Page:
Within six hours of being released, Sabina approaches two men on the street, Glenn Hollinshead and Peter Molloy, asking if they know where to find a bed and breakfast. She goes with them to Hollinshead’s home, where they spend the evening drinking together.
Molloy would later describe Sabina’s strange behavior throughout the night. According to him, she seemed anxious, and went to the window multiple times to look nervously outside. At one point, she offers the two men a cigarette, but quickly snatches them back, saying they might be poisoned.
Molloy leaves late in the evening, with Sabina apparently spending the night with Hollinshead.
The next day, as he washes his car in the front lawn, a neighbor is met by a bloody Hollinshead who is saying, “She’s stabbed me.”
On their way to the scene, paramedics find Sabina in the street, hitting herself in the head with a hammer. When she sees them rushing toward her, she runs to the nearby A50 overpass, climbs the railing, and drops forty feet to the motorway below (self-destruct programming triggered by their uniforms, obviously).
Three months later, on September 11, Sabina is officially arrested for the murder of Glenn Hollinshead. Within a year, she will plead guilty of manslaughter with diminished responsibility (an insanity plea, basically), and sentenced to five years in prison.
During the trial, the defense council introduced the possibility that Sabina had suffered an instance of “folie à deux,” or “shared psychosis,” a rare syndrome in which the delusions of a stronger personality, the “primary” individual, can be transferred to a weaker personality. In this case, Ursula, whom the defense claimed had a history of mental illness, somehow passed her psychosis onto Sabina.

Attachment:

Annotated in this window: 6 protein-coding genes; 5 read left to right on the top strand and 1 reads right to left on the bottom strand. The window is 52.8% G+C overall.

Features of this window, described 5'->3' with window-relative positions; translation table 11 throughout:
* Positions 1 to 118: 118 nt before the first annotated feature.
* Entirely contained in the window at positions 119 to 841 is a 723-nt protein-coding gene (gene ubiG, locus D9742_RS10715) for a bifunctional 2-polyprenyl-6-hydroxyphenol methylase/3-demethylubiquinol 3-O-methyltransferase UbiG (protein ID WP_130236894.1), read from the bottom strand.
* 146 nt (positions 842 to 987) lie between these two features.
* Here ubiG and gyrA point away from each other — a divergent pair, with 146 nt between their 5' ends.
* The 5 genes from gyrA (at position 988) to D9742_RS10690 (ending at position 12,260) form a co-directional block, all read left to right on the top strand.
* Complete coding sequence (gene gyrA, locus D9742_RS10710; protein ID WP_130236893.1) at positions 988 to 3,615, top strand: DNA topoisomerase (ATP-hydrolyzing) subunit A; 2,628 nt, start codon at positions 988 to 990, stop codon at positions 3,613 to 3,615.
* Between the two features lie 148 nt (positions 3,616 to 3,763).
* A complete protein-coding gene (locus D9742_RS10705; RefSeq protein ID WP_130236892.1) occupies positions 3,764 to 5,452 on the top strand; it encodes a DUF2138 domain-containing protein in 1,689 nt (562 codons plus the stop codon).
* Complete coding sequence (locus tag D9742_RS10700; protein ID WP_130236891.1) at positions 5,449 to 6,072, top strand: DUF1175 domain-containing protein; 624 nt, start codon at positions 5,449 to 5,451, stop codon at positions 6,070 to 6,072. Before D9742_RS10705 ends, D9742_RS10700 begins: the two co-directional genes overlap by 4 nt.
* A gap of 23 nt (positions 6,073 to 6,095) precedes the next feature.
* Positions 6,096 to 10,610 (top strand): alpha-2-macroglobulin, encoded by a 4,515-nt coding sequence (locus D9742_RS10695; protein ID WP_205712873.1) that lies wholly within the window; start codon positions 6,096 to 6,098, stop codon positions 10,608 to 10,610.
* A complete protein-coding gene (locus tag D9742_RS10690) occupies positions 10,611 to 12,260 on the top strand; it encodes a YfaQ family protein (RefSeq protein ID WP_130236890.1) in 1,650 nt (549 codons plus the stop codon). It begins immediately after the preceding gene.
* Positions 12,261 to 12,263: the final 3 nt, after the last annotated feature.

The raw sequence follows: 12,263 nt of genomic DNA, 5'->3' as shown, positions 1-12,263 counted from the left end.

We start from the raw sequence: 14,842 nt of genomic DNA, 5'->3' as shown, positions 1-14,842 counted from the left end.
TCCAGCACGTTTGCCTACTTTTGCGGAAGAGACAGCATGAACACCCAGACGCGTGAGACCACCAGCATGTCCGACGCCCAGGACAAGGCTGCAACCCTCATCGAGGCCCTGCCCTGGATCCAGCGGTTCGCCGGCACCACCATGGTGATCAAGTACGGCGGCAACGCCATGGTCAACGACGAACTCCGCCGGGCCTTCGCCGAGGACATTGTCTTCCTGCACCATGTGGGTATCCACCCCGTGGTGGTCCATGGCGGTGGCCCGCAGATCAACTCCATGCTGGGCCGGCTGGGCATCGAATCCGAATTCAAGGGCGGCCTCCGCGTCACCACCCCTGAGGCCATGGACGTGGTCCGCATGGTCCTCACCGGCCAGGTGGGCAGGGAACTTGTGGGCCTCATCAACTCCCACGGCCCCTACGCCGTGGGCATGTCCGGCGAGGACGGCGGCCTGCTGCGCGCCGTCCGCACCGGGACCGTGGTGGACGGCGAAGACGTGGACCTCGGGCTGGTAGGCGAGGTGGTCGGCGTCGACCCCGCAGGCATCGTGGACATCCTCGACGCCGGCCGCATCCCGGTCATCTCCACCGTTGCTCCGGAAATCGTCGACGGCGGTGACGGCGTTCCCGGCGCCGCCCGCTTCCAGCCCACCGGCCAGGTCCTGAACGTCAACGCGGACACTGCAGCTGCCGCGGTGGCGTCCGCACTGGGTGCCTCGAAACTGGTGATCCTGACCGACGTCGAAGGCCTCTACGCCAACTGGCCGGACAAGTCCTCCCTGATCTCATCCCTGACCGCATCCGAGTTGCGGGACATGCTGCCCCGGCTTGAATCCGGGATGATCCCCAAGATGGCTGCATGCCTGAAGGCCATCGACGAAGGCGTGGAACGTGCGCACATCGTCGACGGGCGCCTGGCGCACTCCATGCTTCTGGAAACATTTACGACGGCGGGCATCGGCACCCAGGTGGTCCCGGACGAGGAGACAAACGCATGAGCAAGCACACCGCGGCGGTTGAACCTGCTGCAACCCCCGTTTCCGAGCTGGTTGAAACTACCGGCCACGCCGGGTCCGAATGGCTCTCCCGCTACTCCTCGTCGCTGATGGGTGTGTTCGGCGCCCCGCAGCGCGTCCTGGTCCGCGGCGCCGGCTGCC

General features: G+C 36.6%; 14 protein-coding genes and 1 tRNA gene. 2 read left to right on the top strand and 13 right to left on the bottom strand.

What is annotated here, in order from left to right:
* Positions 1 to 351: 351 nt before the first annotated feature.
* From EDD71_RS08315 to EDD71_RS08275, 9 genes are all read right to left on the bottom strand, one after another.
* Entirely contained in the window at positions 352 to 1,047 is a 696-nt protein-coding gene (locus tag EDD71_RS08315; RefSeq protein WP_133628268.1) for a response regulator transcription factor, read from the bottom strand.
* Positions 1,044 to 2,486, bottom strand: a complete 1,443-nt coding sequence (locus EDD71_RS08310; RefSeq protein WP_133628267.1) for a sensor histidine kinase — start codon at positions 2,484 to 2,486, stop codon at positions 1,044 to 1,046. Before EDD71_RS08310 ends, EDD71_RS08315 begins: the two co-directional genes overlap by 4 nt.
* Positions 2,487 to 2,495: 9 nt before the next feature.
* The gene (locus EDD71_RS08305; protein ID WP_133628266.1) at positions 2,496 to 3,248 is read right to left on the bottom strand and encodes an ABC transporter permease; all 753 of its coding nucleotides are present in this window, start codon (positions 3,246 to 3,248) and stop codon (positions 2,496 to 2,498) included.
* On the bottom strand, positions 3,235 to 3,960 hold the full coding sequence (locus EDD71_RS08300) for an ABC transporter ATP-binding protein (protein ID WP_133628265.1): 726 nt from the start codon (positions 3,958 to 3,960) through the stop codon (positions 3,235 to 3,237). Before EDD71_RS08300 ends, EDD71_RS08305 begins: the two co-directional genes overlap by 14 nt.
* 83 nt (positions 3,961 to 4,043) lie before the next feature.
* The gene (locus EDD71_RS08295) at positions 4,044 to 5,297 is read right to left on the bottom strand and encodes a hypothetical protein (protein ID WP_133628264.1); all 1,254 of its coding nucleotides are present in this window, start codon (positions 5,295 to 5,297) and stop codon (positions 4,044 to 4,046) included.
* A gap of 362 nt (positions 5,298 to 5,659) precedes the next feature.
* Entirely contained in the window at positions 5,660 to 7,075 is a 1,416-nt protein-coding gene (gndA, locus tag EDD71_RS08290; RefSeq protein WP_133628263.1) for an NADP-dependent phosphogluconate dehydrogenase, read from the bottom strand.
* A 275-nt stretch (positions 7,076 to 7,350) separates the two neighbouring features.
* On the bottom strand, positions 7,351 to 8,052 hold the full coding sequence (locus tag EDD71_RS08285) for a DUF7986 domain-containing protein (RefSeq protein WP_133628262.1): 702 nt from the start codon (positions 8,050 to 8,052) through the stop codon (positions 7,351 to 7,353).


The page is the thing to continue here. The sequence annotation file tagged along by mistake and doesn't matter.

An alternative theory put forth by the defense was that Sabina had suffered from a case of bouffé délirante, or “puff of madness,” an even rarer syndrome where a perfectly sane person will suddenly lose their mind for a small time and then return to normal.
Either way, it landed her in prison, with a projected release date in 2011.
This is the last we hear from the Eriksson twins: We know that Sabina has been released from prison, but her current whereabouts are unknown.
As for Ursula, the only bit of news I’ve found was a comment by David McCann that she was still in America, possibly looking after Sabina’s two children. He says that she has undergone an exorcism at her local church to help drive away the demons that forced her onto the motorway in 2008.
(One popular possibility that I haven’t mentioned, yet: that the sisters were possessed by demons. Those touting this claim believe that the sisters’ display of super-human strength, unnatural ability to sustain damage, and overall shitty attitude are proof of the involvement of demonic forces.)
And there you are. A perfect weapon in the War of Truth. Whatever Truth yours happens to be.
I’d love it if I could just turn this whole thing into a lesson about confirmation bias and selective attention. Point out that even though most of these theories can easily use the Eriksson story as evidence, they also happen to be mutually exclusive for the most part.
But this video still bugs the hell out of me. I keep trying to trust the official story (whatever that means), and admit that although instances of folie à deux and bouffé délirante are uncommon, they do happen.
But dag nab, does it seem like a stretch.
The question remains: is it any more of a stretch than Russian Brain-Washed Super-Soldiers?